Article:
1. liusaidh

    liusaidh New Member

    Apr 15, 2015
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    Paragraph transitions

    Discussion in 'Word Mechanics' started by liusaidh, Apr 16, 2015.

    I'm awful at scene changes. One moment my character can be driving to their destination, and then the next they're talking to whoever. I need advice on transitioning from scence to scene. When I try to write them, they always come out clunky and weird.
  2. Ozzy

    Ozzy Member

    Apr 15, 2015
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    Can you give an example of your 'clunky and weird' transition? What kind of transitions do you want to use? I use different styles for different scenes.
  3. jannert

    jannert Super Moderator Staff Supporter Contributor

    Mar 7, 2013
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    Better to come out clunky and weird than to leave the reader in total confusion as to what is going on. Just joking of course, but there's a grain of truth in that.

    My own personal 'rule' is always orient the reader at the start of a new scene. If you want to jump straight into dialogue, see what you can do at the end of the previous scene to get us ready for it. You can do things like:

    Jason couldn't be bothered studying any more. He decided to head downtown for a drink instead. Fred owed him one from last time, and with the World Series on the big plasma screen, Fred wouldn't be anywhere else tonight. (end of scene)

    (start of new scene.) "Jason! Hey. What's your poison?" Fred flipped his wallet expertly, catching it in midair with one hand.

    "Um ...a Bud?"

    The barman, unaffected by Fred's mini gymnastics, ambled off to serve a blonde girl seated at the other end of the bar instead. Jason didn't blame him. That girl was hot. Fred? Not so much.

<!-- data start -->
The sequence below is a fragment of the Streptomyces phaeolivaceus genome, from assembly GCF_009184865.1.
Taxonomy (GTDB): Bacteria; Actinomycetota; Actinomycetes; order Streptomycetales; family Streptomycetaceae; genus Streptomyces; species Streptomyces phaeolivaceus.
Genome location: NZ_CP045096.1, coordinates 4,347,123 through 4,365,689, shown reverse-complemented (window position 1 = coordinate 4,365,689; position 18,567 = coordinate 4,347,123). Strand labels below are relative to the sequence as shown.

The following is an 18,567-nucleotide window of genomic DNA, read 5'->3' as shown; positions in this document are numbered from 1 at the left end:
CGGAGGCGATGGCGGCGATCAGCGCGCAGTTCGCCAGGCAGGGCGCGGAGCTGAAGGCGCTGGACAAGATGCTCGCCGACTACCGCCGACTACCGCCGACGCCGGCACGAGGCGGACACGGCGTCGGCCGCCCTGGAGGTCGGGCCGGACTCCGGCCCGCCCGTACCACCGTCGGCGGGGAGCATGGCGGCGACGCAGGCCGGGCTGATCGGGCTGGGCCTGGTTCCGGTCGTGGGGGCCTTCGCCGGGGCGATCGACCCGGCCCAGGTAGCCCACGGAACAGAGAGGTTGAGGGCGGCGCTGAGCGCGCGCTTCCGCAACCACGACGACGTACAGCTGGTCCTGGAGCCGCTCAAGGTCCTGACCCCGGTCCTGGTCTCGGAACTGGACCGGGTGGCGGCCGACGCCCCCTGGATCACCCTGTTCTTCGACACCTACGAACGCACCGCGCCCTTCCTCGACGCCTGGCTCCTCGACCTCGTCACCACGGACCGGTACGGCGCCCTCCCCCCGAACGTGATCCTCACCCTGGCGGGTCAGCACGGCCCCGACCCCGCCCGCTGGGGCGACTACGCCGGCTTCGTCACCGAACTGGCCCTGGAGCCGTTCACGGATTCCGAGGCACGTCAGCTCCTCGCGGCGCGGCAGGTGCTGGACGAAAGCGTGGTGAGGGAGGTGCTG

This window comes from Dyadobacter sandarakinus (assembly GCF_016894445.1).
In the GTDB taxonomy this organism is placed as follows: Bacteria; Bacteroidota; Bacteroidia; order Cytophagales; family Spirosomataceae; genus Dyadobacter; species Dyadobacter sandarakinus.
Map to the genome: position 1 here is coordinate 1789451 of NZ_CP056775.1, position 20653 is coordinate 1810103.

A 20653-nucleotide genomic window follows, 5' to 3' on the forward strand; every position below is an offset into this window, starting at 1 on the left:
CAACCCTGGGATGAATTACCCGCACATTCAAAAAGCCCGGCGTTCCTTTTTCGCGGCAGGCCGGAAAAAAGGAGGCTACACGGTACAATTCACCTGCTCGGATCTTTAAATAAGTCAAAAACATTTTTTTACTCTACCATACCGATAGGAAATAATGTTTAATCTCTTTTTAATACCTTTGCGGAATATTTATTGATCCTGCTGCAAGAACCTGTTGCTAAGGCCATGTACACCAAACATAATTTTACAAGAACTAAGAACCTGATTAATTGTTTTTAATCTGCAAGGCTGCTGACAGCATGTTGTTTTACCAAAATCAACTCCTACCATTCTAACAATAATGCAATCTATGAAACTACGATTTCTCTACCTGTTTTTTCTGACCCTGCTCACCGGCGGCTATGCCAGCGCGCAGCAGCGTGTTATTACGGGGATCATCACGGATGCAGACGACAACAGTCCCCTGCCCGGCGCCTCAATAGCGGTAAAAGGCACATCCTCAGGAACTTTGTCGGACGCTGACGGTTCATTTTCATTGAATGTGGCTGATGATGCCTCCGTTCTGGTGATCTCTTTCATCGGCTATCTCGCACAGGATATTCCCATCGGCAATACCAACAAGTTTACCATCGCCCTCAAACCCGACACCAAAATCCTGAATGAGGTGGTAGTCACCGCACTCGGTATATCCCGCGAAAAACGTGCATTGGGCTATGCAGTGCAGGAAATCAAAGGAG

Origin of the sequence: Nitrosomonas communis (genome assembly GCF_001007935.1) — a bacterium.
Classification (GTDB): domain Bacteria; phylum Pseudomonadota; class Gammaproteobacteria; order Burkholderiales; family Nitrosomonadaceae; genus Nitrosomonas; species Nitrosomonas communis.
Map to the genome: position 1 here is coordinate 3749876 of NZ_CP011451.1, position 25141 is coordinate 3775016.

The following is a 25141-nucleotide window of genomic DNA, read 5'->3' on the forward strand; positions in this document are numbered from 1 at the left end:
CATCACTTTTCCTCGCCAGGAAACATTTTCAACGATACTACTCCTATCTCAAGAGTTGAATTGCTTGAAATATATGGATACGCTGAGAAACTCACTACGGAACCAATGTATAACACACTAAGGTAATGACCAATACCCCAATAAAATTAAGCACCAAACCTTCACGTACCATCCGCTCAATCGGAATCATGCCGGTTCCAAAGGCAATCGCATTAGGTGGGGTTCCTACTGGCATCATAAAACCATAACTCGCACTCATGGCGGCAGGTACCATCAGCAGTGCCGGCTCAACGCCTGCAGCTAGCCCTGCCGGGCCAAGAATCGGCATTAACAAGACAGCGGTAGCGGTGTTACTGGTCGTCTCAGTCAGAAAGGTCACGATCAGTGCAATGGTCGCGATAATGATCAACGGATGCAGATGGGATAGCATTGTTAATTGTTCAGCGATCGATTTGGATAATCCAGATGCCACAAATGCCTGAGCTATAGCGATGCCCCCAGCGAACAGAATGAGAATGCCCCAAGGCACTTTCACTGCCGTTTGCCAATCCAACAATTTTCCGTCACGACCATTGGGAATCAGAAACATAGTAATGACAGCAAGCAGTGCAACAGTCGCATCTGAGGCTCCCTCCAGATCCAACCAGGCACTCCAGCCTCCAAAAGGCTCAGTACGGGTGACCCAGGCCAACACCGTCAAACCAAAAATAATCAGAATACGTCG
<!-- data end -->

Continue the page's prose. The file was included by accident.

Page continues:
Don't be afraid to end a scene with some idea of what the characters will be doing next. Then the next scene won't need much introduction, if it follows directly afterwards.

    If there is going to be a big change, either in time or location, or characters, however, you might need to do more. Let the reader know immediately at the start of the next scene, who is in it, where it's taking place, and, if necessary, how much time has elapsed—especially if you're changing characters from the previous scene.

    End a scene with: "Wayne swore and threw his phone at the wall." And start the next one with: "On Sunday, Mary and John Ingalls were out walking their dog near the railroad crossing, when a yellow Audi sped past them and bounced over the tracks, only a few seconds ahead of the approaching train. Mary felt her heart stop for a beat or two, and John let out a gasp. Even the dog cringed, and stopped tugging the leash. "

    Phrases like "three weeks later," or "at lunchtime, the next day" can come in really handy. They're not clunky. They're signposts to keep your readers on track.
    Last edited: Apr 16, 2015
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  4. minstrel

    minstrel Leader of the Insquirrelgency Staff Supporter Contributor

    Jul 11, 2010
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    Near Sedro Woolley, Washington
    Transitions aren't as important as they may appear. Readers are smart and they'll follow you even without a transition.

    An example: Early in the movie Big Hero 6, the MC (whose name is Hiro!) has been betting on robot fights, and that's illegal. He flees the fight, and his older brother is there with a motorcycle to save him from the other angry bettors. He gets on the back of the motorcycle and they ride down an alley, only to see police cars block the end of the alley.

    Cut to Hiro in jail with a cop slamming the bars closed on him.

    There's no transition. There doesn't need to be. We don't need to see the confrontation with the police, the arrest, the trip to the police station, any of that. All of that is a waste of time. We get it - we infer it all from the situation.

    If you set up the situation, you don't need the transition. Your readers will follow you without it, and they'll thank you for not boring them with it. :)
    Shadowfax and jannert like this.

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